4
$\begingroup$

1/The trick :

Let $t,u,v$ functions with $t\circ v=v\circ u$, then : $t^n\circ v=v\circ u^n$.

Here, we have choosen, $t,u,v$ of the type : $$t(x)=\frac{x^2+1}{2x+1}, u(x)=x^2 \text{ and } v(x)=\frac{ax+b}{cx+d}$$


2/For the solution proposed by Francesco, the form is :

$$h_n=f\circ g^n\circ f^{-1}$$

with $$f(x)=\frac{\sqrt 5}{2}\coth(x)-\frac{1}{2}$$ $$g(x)=2x$$

We have : $h_n\circ h_m=h_{n+m}$

and a conjecture: $$h_1(x)=\frac{1+x^2}{2x+1}$$


3/

we go to show : $h_1(x)=\frac{1+x^2}{2x+1}$

we have : $$(1):\coth(2x)=\frac{\coth(x)^2+1}{2\coth(x)}$$ More : $$f=w \circ \coth$$ with $$w(x)=\frac{\sqrt{5}}{2}x-\frac{1}{2}$$ and $$w^{-1}(x)=\frac{(2x+1)}{\sqrt{5}}$$ so

$$h_1=w \circ \coth \circ g \circ \coth^{-1} \circ w^{-1} $$

$$\text{ with } w(x)=\frac{\sqrt{5}}{2}x-\frac{1}{2} \text{ and } g(x)=2x$$

with using of $(1)$ then : $$ \coth \circ g \circ \coth^{-1}(x)=\frac{x^2+1}{2x} $$ so $$h_1(x)=w\left(\frac{w^{-1}(x)^2+1}{2w^{-1}(x)}\right)=\frac{\sqrt{5}}{2}\left(\frac{(\frac{2x+1}{\sqrt{5}})^2+1}{2(\frac{2x+1}{\sqrt{5}})}\right)-\frac{1}{2}$$

$$h_1(x)=\frac{\sqrt{5}}{2}\left(\sqrt{5}\frac{(\frac{4x^2+4x+1}{5})+1}{2(2x+1)}\right)-\frac{1}{2}=\frac{\sqrt{5}}{2}\left(\frac{\sqrt{5}}{5}\frac{4x^2+4x+1+5}{2(2x+1)}\right)-\frac{1}{2}$$

$$h_1(x)=\frac{\sqrt{5}}{2}\left(\frac{1}{2\sqrt{5}}\frac{4x^2+4x+6}{(2x+1)}\right)-\frac{1}{2}$$

$$h_1(x)=\frac{1}{4}\left(\frac{4x^2+4x+6}{2x+1}-\frac{4x+2}{2x+1}\right)$$

$$h_1(x)=\frac{1}{4}\left(\frac{4x^2+4}{2x+1}\right)$$

$$h_1(x)=\frac{x^2+1}{2x+1}$$


4/

about the case $a_{n+1}=a_n^2-2$

This case is interested because, for the previous case, resolved by Francesco and Jean-Marie, we could make changes of invertible variables, here not.

We use, a function $v$, no invertible, so $u(x)=x^2$ and $t(x)=x^2-2$ are not conjugate, but the trick continues to work and here

$$v(x)=x+\frac{1}{x}$$

we have :

$$\text{ if } a_{n+1}=a_n^2-2, \text{ and }b \in \mathbb C \text{ with } a_0=b+\frac{1}{b} \text{ then } a_n=b^{2^{n}}+\frac{1}{b^{2^n}}$$

$\endgroup$
  • $\begingroup$ Waooo... I would have never thought. Thank you for this nice problem. Besides, have you seen the answer I have made to Francesco Alem ? I am almost certain that there is some kind of orthogonal polynomials family behind that. $\endgroup$ – Jean Marie Jan 26 '17 at 10:15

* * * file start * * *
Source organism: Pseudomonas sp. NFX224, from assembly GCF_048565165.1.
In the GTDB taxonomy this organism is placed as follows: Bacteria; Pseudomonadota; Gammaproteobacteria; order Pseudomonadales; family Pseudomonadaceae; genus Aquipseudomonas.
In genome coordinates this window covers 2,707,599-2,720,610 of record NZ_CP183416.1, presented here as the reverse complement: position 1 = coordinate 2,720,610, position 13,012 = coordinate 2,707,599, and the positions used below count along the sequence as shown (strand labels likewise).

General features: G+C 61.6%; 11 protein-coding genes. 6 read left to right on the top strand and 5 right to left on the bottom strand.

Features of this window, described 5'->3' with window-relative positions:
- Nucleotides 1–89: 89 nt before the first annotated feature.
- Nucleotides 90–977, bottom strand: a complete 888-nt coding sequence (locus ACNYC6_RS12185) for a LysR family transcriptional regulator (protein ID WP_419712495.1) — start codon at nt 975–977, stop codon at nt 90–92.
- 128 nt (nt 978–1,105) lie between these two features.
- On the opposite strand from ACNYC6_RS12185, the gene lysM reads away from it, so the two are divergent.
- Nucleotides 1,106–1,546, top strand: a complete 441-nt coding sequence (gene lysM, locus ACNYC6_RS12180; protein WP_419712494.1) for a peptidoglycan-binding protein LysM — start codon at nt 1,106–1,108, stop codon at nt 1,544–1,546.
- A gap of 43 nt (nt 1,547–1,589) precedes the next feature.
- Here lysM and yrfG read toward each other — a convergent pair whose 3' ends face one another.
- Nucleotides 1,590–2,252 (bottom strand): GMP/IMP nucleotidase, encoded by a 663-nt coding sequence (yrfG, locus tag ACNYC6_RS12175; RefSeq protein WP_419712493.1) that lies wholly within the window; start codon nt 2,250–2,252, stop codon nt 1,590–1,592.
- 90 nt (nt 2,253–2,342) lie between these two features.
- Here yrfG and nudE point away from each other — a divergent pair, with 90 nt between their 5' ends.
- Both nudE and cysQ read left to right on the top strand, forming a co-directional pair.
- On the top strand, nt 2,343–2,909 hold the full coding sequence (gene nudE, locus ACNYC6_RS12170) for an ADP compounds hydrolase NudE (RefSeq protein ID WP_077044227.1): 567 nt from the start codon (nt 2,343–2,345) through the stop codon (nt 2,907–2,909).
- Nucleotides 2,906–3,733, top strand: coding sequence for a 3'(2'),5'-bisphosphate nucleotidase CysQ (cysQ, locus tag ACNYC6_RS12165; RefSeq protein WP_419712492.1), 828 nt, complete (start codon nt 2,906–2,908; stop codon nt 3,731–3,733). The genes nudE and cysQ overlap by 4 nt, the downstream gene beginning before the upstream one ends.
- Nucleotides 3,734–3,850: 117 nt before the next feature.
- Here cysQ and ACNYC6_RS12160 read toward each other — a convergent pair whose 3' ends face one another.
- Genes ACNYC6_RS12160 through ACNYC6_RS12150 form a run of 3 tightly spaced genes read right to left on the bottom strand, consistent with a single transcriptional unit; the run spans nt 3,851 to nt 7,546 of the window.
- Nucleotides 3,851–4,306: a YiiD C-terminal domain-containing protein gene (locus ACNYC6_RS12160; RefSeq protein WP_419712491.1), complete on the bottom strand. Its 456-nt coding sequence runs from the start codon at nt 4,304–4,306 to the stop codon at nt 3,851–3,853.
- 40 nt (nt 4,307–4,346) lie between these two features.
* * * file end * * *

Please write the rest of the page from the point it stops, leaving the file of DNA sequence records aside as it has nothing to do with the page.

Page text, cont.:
• 1
    $\begingroup$ The same door can have several keys, and the same key can open several doors. $\endgroup$ – Dattier Jan 26 '17 at 10:18
  • $\begingroup$ $f$ and $h$ are conjugated through $g$. $\endgroup$ – Jean Marie Jan 26 '17 at 10:35
  • $\begingroup$ Show to $h_1(x)=\frac{1+x^2}{2x+1}$ resolves the problem. $\endgroup$ – Dattier Jan 26 '17 at 10:39
  • $\begingroup$ almost 6 months later, how are you ? $\endgroup$ – Jean Marie Jun 18 '17 at 18:52
2
$\begingroup$

Mathematica has solved the problem. $$ u_n=\frac{1}{2} \left(\sqrt{5} \coth \left(2^n \coth ^{-1}\left(\frac{2 u_0+1}{\sqrt{5}}\right)\right)-1\right) $$ There is nothing intuitive about this solution imho.

Mathematica command:

FullSimplify[Part[RSolve[{a[n+1]==(a[n]^2+1)/(2a[n]+1),a[0]==s},a[n],n],2]]

$\endgroup$
  • 2
    $\begingroup$ How do you write the Mathematica request giving this ? $\endgroup$ – Jean Marie Jan 26 '17 at 9:23
  • $\begingroup$ added just now. $\endgroup$ – Francesco Alem. Jan 26 '17 at 9:28
  • $\begingroup$ There is a problem with solution, There should be terms at the power $2^n$ $\endgroup$ – Dattier Jan 26 '17 at 9:42
  • $\begingroup$ No problem with the solution. check again. $\endgroup$ – Francesco Alem. Jan 26 '17 at 9:46
  • $\begingroup$ I do not have this software, I trust you $\endgroup$ – Dattier Jan 26 '17 at 9:49

Your Answer

By clicking “Post Your Answer”, you agree to our terms of service, privacy policy and cookie policy

Not the answer you're looking for? Browse other questions tagged or ask your own question.